So You’ve Moved to a Virtual Contact Center, Now What?

Curious to know how your virtual contact center strategy is faring? We asked a panel of experts from top brands in Retail, SaaS and Business Process Outsourcing to share their learnings on shifting to working from home.

For businesses, recent events have placed great pressure on digital and virtual channels. Whether it’s driving sales, preserving customer experience, or maintaining business continuity, for many businesses, the contact center has become the only remaining point of customer interaction.

Contact centers have had to adapt to recent times and quickly transition to distributed work-from-home operations. This is no easy task, requiring significant and complex changes to processes, tools, and day-to-day operations.

On our recent webinar, we asked a panel of experts to share tips and best practices for making the transition to virtual contact centers. We were joined by panelists from a variety of industries: Retail (SleepNumber), SaaS (Intuit) and Business Process Outsourcing (TTEC). For most panelists, this is the first time they’ve had to operate virtual contact centers. Thankfully, they were willing to share some of their findings. Here are our key learnings and takeaways.

  1. Customers need your help more now, than ever. While many customers aren’t spending, those that are are doing so carefully. Customers are looking for agents to help them right-size to the best product for their current needs. Linda Vasquez from Intuit says, “Customers are telling us less and less what they want, and are taking the time to ensure every dollar they spend is for the best.” Every customer is going through a unique situation, so giving your agents the bandwidth to explore is important. Laurence Levin from SleepNumber said, “We measure average handle times, but we don’t hold our agents accountable to this because of unintended customer experience consequences.”
  2. The frontline needs resources. Whether this is access to leadership, improved knowledge centers for product and process information or local information about their region. In these times, don’t be afraid to invest in tools. Holden Olsen from TTEC says “We have a great employee communications team so our employees can have the most relevant and up to date information.” While each locale has different rules and regulations, it’s important centralize products and process information. Consistently communicating and pointing teams to easy-to-find central resource centers is key. Streamlining which channels are used for which types of information can be beneficial to agents and leadership alike. Linda mentions that she can now quantify the types of questions that frontlines are asking. Something that most contact centers lose sight of are the day-to-day questions that agents ask, so focusing certain channels to certain topics can identify areas to focus on when developing future training material.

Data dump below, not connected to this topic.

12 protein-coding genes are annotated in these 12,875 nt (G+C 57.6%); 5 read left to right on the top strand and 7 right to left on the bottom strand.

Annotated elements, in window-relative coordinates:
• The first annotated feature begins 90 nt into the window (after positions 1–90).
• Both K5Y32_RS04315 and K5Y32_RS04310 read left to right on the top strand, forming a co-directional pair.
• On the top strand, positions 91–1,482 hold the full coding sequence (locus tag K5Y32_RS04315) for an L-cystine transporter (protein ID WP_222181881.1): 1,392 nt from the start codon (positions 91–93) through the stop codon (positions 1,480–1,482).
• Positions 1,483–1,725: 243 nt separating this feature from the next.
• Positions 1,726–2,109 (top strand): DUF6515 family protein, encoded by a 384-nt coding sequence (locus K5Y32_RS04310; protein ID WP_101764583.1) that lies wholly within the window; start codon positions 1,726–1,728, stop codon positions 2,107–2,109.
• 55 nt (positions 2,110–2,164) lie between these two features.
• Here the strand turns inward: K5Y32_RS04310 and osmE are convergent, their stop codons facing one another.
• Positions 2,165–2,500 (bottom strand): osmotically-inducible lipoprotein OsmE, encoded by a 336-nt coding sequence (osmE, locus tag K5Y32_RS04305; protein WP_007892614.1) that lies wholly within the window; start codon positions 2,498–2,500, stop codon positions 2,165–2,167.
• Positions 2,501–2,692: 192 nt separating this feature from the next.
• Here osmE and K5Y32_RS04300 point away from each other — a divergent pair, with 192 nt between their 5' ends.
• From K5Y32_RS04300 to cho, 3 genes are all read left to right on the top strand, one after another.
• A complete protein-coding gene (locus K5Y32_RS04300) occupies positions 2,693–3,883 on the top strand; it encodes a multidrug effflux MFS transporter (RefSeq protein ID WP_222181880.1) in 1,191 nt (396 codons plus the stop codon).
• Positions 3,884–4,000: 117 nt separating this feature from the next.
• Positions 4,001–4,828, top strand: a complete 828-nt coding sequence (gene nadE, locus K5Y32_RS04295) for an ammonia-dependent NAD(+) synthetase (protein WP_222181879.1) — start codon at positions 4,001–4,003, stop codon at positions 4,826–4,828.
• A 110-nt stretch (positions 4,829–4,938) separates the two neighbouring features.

3. Put your people first. “Assume all positive intent,” says Laurence. “When our employees are passionate advocates of our brand, they create customers who became passionate about our brand.” Creating a culture that allows for growth and connection is important at a time like this. Gamification and recognition are paramount. “We have a gamification tool that allows agents and team leaders to acquire points that they can then turn into rewards. Points are earned from events like quality scores graded from customer interactions, to proactive solutions which turn our business problems into real fixes,” said Holden Olsen from TTEC. The team leader plays an important role in the contact center, sometimes even the role of life coach. “Pancakes and pajamas” is a fun new way that Intuit has allowed agents to connect on the weekends to learn how to cook and celebrate what they have going on in their lives.
  4. Technology helps. Maintain consistency by using auto AI, like Cresta’s real-time coaching to deliver meaningful suggestions to agents to keep them informed, on-message and performing at their best. Productivity shouldn’t wane by moving to an at-home virtual contact center. In fact “many businesses have seen an increase in in-chair occupancy with at-home solutions,” Holden mentioned. The key to growth is empowering the team through different means. Real-time dashboards to show improvements, voice analytics to provide qualitative and quantitative feedback, and “managing the mean” are all ways to empower your team. As businesses shift, so does the mean. It’s important to analyze these behaviors and trends to quickly uncover coaching opportunities.

With all the moving parts of a contact center, there is certainly no shortage of work to be done in this new virtual world.

We hope these insights from those who have already made the move to virtual contact centers prove helpful. We’d like to thank the panelists for their time and hard work. Their organizations are clearly in good hands.